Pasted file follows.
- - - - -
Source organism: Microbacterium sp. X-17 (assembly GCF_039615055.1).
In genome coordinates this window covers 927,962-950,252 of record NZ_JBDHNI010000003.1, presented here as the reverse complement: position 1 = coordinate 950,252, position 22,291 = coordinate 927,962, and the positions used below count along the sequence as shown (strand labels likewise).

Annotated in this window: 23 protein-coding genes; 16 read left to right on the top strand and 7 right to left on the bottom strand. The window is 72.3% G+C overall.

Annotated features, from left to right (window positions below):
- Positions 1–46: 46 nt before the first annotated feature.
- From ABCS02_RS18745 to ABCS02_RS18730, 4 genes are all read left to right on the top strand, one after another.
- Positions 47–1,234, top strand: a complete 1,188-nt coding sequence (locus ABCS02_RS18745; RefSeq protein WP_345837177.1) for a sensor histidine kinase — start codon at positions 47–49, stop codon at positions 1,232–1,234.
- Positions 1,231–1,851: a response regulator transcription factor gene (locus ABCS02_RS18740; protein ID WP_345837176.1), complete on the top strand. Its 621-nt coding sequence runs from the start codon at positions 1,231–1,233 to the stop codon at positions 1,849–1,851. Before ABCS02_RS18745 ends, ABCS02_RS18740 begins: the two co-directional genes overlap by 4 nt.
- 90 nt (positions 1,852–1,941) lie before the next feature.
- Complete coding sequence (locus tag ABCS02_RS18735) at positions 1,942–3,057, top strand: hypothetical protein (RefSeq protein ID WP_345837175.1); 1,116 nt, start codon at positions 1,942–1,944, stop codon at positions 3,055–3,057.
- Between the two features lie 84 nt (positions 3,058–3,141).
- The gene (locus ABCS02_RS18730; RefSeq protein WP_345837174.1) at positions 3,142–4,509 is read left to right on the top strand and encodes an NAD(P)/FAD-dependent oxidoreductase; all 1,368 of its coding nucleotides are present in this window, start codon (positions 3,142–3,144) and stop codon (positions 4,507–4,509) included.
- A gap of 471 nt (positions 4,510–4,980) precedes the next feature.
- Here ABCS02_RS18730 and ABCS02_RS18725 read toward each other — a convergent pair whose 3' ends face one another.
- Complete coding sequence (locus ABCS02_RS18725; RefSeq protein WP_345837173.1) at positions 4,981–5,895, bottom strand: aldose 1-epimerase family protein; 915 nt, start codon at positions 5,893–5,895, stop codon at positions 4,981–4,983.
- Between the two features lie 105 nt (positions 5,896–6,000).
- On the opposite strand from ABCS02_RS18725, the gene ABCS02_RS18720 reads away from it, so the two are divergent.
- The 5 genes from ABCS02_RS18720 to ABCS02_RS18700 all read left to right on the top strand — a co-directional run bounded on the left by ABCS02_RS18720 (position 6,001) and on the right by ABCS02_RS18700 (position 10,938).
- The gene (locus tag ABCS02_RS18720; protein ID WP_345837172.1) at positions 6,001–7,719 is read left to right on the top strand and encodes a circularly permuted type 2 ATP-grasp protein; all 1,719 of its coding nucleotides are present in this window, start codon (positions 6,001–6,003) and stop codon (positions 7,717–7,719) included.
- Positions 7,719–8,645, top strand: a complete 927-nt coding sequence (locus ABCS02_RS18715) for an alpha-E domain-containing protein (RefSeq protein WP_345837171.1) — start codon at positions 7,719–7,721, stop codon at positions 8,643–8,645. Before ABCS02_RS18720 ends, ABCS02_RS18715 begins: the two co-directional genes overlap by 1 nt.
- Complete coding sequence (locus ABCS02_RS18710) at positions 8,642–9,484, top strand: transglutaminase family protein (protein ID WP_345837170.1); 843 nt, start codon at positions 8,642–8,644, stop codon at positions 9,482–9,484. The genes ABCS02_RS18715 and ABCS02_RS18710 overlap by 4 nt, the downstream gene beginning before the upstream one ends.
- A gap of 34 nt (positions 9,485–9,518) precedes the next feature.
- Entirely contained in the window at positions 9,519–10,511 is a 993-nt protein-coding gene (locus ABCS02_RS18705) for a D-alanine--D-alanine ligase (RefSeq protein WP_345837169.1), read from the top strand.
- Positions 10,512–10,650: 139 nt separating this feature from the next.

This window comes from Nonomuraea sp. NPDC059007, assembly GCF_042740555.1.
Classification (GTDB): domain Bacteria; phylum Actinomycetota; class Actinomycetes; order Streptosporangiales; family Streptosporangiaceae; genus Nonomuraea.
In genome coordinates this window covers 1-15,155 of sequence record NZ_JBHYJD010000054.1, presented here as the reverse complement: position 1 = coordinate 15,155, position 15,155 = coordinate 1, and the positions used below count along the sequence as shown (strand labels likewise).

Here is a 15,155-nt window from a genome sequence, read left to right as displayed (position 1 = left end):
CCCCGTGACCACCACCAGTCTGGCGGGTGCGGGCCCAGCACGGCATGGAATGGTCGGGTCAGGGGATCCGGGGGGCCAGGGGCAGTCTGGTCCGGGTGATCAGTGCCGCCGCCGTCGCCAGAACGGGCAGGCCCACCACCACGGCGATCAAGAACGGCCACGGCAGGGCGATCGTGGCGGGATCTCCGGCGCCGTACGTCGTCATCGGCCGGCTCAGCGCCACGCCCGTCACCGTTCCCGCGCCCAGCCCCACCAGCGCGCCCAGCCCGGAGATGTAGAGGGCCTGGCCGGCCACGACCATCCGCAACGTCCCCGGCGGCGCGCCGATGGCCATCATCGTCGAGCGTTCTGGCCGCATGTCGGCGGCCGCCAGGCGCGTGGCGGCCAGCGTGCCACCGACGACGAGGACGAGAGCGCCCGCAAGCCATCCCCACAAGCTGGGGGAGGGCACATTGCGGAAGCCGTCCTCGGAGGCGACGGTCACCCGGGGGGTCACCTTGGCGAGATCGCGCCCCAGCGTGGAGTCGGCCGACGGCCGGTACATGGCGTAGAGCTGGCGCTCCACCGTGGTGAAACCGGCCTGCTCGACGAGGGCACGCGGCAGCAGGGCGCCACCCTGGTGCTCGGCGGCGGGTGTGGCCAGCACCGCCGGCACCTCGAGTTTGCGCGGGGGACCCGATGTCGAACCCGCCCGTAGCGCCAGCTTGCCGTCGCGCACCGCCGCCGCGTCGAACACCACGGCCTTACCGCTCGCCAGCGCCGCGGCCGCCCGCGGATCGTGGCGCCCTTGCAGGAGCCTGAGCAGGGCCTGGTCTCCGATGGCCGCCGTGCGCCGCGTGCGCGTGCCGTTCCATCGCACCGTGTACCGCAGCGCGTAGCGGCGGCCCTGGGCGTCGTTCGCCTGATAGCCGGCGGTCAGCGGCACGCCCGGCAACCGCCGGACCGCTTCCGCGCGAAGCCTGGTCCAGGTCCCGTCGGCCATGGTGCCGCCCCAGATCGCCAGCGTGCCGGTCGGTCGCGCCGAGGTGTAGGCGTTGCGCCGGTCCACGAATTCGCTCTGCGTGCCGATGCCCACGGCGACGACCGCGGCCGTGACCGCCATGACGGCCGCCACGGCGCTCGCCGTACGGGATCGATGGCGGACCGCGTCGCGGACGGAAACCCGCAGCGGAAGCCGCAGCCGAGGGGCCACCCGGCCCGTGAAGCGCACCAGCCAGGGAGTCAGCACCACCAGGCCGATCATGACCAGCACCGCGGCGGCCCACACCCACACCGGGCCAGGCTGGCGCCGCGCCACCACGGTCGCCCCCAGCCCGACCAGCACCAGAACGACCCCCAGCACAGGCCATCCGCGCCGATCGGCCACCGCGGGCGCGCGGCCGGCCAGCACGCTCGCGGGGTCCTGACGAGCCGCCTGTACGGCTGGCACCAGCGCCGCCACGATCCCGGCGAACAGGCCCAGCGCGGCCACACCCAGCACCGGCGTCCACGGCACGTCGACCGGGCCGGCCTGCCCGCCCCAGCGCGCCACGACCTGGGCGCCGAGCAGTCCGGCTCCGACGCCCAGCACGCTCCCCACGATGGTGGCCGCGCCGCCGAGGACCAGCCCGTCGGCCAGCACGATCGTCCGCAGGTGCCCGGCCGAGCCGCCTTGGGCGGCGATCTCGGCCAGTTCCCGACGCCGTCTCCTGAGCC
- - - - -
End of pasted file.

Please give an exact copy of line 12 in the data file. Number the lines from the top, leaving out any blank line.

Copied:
- The gene (locus ABCS02_RS18730; RefSeq protein WP_345837174.1) at positions 3,142–4,509 is read left to right on the top strand and encodes an NAD(P)/FAD-dependent oxidoreductase; all 1,368 of its coding nucleotides are present in this window, start codon (positions 3,142–3,144) and stop codon (positions 4,507–4,509) included.